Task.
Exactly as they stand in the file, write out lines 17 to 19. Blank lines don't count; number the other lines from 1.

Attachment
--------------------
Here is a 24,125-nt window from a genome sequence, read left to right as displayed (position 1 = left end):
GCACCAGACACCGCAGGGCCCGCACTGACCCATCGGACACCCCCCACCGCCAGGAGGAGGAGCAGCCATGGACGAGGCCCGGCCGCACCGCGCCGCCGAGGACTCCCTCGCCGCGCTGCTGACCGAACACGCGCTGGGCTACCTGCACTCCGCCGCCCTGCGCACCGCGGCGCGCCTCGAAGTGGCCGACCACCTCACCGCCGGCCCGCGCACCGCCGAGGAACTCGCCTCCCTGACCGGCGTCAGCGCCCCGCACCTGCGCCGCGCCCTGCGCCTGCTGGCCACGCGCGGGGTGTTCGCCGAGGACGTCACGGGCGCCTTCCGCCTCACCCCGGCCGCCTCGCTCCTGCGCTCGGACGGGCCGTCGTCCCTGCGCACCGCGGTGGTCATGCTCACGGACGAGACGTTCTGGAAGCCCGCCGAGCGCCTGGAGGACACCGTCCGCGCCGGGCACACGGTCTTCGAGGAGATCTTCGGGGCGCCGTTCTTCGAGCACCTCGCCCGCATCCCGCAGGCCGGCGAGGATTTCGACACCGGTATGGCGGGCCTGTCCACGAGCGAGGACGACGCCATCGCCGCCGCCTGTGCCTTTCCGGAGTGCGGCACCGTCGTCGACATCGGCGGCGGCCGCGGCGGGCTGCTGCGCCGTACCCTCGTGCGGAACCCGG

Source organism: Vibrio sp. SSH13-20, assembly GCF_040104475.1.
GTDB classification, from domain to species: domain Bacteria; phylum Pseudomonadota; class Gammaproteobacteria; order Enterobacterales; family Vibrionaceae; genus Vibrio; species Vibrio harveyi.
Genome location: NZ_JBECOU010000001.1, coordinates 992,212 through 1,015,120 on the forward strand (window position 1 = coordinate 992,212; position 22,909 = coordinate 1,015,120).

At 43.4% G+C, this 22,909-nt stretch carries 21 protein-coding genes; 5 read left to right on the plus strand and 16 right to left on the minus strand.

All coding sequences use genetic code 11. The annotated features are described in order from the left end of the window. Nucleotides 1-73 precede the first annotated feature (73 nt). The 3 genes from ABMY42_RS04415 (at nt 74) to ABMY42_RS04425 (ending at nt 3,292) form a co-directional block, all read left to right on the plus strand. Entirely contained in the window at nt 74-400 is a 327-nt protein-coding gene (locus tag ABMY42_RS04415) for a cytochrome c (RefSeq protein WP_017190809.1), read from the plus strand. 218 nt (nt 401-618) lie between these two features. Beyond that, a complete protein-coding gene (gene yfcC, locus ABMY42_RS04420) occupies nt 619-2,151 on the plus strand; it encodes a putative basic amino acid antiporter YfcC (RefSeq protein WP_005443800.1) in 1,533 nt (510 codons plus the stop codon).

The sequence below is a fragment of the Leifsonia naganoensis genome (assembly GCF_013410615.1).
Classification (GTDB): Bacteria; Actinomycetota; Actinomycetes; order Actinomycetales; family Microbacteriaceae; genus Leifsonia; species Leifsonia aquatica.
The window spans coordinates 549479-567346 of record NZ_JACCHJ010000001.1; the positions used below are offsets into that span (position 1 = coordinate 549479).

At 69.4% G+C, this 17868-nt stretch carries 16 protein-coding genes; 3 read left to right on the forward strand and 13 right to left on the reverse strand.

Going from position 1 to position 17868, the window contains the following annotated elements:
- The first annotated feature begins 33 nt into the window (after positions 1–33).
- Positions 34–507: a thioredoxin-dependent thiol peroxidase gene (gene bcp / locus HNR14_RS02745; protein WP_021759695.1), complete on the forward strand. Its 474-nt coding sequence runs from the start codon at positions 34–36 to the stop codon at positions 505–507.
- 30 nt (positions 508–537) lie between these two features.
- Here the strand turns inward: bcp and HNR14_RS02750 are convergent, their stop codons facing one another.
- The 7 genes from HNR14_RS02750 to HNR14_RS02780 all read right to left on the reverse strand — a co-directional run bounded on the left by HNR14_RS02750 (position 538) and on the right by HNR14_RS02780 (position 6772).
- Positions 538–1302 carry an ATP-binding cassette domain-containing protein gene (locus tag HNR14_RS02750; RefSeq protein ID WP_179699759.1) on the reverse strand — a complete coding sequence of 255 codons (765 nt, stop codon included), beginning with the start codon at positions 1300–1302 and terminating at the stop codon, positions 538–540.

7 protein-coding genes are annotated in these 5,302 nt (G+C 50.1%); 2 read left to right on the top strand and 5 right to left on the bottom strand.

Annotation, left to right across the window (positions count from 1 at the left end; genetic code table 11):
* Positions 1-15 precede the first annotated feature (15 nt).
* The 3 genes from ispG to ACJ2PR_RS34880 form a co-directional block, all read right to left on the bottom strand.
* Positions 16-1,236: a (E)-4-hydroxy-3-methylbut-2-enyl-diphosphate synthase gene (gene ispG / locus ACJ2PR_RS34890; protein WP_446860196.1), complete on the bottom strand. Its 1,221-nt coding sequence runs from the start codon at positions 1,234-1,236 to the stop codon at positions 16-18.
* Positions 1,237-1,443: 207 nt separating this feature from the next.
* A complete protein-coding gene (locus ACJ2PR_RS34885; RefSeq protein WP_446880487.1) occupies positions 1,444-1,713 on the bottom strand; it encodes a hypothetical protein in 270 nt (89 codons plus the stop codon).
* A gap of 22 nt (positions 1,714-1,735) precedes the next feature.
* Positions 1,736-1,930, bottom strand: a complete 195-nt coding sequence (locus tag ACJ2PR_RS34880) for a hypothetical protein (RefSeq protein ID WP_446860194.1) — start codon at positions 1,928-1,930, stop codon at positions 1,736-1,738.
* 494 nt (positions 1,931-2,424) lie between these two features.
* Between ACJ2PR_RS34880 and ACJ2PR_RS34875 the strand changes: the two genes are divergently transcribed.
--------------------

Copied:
- The 7 genes from HNR14_RS02750 to HNR14_RS02780 all read right to left on the reverse strand — a co-directional run bounded on the left by HNR14_RS02750 (position 538) and on the right by HNR14_RS02780 (position 6772).
- Positions 538–1302 carry an ATP-binding cassette domain-containing protein gene (locus tag HNR14_RS02750; RefSeq protein ID WP_179699759.1) on the reverse strand — a complete coding sequence of 255 codons (765 nt, stop codon included), beginning with the start codon at positions 1300–1302 and terminating at the stop codon, positions 538–540.

7 protein-coding genes are annotated in these 5,302 nt (G+C 50.1%); 2 read left to right on the top strand and 5 right to left on the bottom strand.